Greatest Marketer Of All Time? Who it is may surprise you
In my thirties, I followed politics and read The Economist. Facts were my way of knowing the world. I always knew what was happening in Malawi – and not just that nation’s adoption policies for gap-toothed celebrities.
In my forties, I find myself moving towards culture as a means of understanding the world, and why people do what they do. In the presence of mind-numbing complexity, culture is a simplifier. It talks to the essence, often employing analogy and metaphor to do so. It is this quality that makes of poetry, music, literature and art such powerful elements in understanding our human condition.
Being curious, I tend to go narrow and obsessive when engaging with culture. That is to say, there are weeks when I want only to read and be consumed by one single author or artist. In these moments I want it all – there is never enough to discover.
Jane Austen has felt the heat of my interest. I believe I could recite almost all of Elizabeth’s confrontation with Lady Catherine de Burgh, that high-camp battle of wills which lies at the denouement of Pride and Prejudice. Austen’s two pages of verbal spark are more satisfying to me than the complete works of John Grisham. In truth, this is an unfair assessment. I have only read two of Mr Grisham’s novels, but figure I could sketch all the others if given their titles.
Oscar Wilde, at one stage, commanded quite a bit of my attention. I recall feeling so moved by De Profundis, his excoriating love letter written from prison, that I organised a weekend of drinking with friends in London, centered wholly around the moment of his downfall.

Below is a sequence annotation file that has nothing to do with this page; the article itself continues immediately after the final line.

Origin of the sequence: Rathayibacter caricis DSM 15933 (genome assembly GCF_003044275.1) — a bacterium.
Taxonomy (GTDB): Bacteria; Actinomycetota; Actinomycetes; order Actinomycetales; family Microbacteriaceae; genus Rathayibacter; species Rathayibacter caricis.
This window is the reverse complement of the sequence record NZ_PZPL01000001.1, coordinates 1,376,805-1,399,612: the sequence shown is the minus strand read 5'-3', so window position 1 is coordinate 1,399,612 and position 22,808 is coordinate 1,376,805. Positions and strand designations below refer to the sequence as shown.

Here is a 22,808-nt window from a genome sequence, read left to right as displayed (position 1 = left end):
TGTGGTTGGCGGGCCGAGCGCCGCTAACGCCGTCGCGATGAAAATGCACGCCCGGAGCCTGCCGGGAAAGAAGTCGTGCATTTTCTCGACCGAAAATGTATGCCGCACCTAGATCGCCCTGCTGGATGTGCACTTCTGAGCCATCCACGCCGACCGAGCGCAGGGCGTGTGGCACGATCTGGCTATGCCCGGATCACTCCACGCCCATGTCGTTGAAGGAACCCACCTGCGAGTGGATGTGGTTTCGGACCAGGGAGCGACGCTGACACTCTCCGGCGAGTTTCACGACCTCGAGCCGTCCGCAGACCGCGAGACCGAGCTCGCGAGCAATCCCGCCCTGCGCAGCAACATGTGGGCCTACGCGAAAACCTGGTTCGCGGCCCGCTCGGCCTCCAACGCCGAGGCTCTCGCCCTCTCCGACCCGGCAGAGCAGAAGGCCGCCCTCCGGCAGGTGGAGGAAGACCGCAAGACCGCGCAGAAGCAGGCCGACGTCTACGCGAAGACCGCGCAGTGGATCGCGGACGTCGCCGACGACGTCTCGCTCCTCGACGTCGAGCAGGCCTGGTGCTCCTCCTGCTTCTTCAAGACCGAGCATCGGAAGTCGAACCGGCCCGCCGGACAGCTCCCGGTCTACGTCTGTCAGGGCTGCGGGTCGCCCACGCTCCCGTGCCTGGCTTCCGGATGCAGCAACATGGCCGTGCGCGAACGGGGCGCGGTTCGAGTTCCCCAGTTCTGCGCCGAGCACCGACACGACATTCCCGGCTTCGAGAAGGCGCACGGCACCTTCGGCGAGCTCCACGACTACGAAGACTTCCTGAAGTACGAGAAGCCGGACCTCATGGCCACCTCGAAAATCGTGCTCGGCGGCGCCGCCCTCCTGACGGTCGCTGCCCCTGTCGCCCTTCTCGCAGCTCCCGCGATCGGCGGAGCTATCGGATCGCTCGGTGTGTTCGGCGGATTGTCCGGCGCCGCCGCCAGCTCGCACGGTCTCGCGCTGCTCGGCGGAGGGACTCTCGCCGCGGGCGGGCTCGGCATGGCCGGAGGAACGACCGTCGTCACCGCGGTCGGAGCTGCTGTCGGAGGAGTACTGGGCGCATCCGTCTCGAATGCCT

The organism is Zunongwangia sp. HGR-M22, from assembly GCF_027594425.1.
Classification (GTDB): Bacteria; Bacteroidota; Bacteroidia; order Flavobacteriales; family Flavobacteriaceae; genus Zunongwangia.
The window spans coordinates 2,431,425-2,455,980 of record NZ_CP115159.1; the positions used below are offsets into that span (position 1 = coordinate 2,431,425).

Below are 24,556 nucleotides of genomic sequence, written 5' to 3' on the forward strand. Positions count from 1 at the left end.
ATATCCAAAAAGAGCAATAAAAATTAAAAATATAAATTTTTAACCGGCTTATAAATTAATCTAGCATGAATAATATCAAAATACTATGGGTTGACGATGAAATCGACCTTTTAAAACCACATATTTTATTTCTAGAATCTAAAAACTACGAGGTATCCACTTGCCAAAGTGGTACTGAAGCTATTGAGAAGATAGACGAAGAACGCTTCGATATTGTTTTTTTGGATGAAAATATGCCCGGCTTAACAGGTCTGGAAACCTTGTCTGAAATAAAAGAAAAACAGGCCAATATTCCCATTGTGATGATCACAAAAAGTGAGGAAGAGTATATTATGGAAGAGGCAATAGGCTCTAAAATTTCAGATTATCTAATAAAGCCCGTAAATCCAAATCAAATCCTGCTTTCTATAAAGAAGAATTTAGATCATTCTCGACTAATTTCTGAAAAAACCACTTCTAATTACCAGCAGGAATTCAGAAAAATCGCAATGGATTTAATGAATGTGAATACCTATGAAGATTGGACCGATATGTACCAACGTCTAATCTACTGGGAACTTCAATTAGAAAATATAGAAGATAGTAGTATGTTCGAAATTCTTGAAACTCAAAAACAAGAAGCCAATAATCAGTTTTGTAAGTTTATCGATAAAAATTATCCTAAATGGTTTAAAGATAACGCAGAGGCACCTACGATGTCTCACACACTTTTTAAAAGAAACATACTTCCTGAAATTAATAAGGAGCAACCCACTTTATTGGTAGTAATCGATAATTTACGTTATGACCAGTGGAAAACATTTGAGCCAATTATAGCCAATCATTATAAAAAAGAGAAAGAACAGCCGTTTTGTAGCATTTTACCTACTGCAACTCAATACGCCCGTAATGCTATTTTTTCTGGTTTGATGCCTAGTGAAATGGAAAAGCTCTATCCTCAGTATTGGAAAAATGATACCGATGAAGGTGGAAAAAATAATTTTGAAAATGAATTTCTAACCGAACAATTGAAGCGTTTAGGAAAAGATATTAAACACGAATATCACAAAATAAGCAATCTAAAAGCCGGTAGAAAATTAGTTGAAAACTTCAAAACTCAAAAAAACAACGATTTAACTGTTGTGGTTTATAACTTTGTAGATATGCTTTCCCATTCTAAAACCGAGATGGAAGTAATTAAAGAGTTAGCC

We drank in the bar of the Cadogan Hotel, and I spent a night in the very suite of that hotel from which Wilde was arrested on 6th April, 1895.
What is it about visiting the site of a significant occurrence which creates such a visceral experience? I am sure Wilde’s spirit hovered above me as I slept off my drunken stupor.
And then there is Vincent van Gogh. My reading of ‘The Yellow House’ – an exploration of Van Gogh’s nine-week artistic extravaganza during Gauguin’s visit to Arles – was a complete revelation. Some of the greatest works of 19th century art emanated from that particular sejour in 1888 (as well as that famous incident of ear-cutting).
Van Gogh’s work is, counter-intuitively, rooted in the masters, in philosophy and science. Although its manifestation is fresh, there is a profound sense of knowledge and thought throughout. His originality was, as is often the case, crafted on the shoulders of giants.
In one of his many hundred letters to his brother recounted in the book, I recall that Vincent evaluated the merits of the great artists in the history of civilisation.In considering the genius of all men and women throughout time, he considered Jesus Christ to be the greatest artist of them all.
His reasoning was captivating: Christ was a flexible and imaginative story-teller who made the complex simple, through employing analogy.
I am often struck by how analogy also helps us in the act of brand building and marketing. We are, after all, prosthelitisers of a different sort. We too trade in parables. Metaphor brings understanding to the abstract by linking a hypothesis with a reality.
I recall hearing that Branson built his Virgin brand in the early days by explaining its meaning in two words: Robin Hood.
In attempting to better understand the complexity of what brands represent for consumers, I often use analogies to help reach the essence which lies beyond complexity. The emotional essence of a telephony brand captured in the term ‘blood brothers’; the meaning of Kerrygold butter in dairy captured in the title ‘Zeus’; investing a search engine brand with wily passion by naming it Firefox.
In marketing, we engage with complexity and then lift it up, to its intuitive and simple essence. Artists have used analogy for the longest time to drive home meaning.
Analogy is a powerful conceptual tool, and has an important place in the marketing Bible too.